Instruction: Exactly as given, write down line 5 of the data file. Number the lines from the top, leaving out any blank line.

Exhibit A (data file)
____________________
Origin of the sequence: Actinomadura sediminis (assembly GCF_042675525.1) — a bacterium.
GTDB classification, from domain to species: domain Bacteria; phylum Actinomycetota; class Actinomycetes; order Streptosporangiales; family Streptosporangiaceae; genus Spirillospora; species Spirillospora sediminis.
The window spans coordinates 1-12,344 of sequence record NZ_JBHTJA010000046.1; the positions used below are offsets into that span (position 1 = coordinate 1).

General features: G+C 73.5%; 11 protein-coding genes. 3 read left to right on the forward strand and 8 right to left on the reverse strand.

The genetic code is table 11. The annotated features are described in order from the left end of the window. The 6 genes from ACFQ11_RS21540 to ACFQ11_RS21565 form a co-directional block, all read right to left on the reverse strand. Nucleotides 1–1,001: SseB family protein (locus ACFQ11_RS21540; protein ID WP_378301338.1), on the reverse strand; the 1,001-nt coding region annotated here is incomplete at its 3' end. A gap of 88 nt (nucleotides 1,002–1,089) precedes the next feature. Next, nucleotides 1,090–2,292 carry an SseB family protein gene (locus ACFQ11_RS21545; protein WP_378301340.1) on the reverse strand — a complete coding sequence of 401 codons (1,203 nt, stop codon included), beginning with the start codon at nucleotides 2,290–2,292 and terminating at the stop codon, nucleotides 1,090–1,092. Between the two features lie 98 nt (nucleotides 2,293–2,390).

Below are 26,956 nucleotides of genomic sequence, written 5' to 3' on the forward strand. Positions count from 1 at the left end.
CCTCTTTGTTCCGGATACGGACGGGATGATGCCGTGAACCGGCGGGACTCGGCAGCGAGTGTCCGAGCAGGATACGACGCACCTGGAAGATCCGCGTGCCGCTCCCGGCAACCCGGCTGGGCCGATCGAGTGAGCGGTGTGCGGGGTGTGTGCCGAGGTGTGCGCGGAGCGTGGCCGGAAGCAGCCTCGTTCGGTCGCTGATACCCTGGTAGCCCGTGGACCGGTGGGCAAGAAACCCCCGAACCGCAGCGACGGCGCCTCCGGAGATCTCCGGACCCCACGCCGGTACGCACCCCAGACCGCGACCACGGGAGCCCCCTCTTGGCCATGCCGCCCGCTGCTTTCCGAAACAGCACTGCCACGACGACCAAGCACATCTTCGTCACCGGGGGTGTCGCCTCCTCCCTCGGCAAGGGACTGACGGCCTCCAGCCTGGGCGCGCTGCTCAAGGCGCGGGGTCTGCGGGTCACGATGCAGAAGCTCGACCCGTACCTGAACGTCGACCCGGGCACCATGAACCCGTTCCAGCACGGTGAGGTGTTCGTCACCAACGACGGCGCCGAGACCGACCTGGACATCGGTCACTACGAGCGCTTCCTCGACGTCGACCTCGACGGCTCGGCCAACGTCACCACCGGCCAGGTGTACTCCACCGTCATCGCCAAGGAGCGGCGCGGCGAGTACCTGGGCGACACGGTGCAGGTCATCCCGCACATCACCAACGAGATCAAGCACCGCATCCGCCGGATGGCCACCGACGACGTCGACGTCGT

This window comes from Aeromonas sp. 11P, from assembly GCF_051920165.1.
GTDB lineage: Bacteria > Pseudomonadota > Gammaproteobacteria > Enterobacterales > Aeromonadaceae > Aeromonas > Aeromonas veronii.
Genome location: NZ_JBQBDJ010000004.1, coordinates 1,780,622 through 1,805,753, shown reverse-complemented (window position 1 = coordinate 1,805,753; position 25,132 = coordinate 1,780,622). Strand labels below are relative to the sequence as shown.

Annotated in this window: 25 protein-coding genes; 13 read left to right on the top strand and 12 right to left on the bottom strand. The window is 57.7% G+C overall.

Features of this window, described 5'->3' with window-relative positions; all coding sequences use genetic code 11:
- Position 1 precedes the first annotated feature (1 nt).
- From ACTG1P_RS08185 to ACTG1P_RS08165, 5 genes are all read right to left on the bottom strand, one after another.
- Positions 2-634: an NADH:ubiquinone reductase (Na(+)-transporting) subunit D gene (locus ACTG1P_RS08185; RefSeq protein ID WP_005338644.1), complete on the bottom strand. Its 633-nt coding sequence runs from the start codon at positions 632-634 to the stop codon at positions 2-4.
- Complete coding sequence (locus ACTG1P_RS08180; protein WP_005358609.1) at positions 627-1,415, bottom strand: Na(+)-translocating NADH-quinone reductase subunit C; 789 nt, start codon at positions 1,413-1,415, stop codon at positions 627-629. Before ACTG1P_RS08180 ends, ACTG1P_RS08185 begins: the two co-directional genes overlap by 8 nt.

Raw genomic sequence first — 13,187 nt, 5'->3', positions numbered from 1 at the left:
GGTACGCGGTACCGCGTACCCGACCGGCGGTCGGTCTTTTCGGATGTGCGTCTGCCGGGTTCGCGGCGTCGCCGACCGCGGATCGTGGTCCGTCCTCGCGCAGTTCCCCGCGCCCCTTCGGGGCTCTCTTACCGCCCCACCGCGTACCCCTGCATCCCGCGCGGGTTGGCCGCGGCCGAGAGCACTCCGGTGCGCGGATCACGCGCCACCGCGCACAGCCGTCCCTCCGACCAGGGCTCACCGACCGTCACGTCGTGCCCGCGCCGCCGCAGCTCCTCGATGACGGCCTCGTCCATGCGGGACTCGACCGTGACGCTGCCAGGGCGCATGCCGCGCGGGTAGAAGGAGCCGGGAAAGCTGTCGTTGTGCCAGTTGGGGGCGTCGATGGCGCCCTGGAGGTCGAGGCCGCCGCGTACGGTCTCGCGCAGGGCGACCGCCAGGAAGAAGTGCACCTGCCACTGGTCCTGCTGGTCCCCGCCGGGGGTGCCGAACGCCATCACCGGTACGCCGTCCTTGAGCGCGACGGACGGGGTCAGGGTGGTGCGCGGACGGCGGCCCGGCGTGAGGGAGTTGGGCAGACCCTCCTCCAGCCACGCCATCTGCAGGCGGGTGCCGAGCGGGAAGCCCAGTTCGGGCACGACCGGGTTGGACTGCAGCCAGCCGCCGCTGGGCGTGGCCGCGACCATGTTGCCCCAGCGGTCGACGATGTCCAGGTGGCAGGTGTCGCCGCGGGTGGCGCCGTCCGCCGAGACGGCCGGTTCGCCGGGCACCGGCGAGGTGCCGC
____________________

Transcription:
The genetic code is table 11. The annotated features are described in order from the left end of the window. The 6 genes from ACFQ11_RS21540 to ACFQ11_RS21565 form a co-directional block, all read right to left on the reverse strand. Nucleotides 1–1,001: SseB family protein (locus ACFQ11_RS21540; protein ID WP_378301338.1), on the reverse strand; the 1,001-nt coding region annotated here is incomplete at its 3' end. A gap of 88 nt (nucleotides 1,002–1,089) precedes the next feature. Next, nucleotides 1,090–2,292 carry an SseB family protein gene (locus ACFQ11_RS21545; protein WP_378301340.1) on the reverse strand — a complete coding sequence of 401 codons (1,203 nt, stop codon included), beginning with the start codon at nucleotides 2,290–2,292 and terminating at the stop codon, nucleotides 1,090–1,092. Between the two features lie 98 nt (nucleotides 2,293–2,390).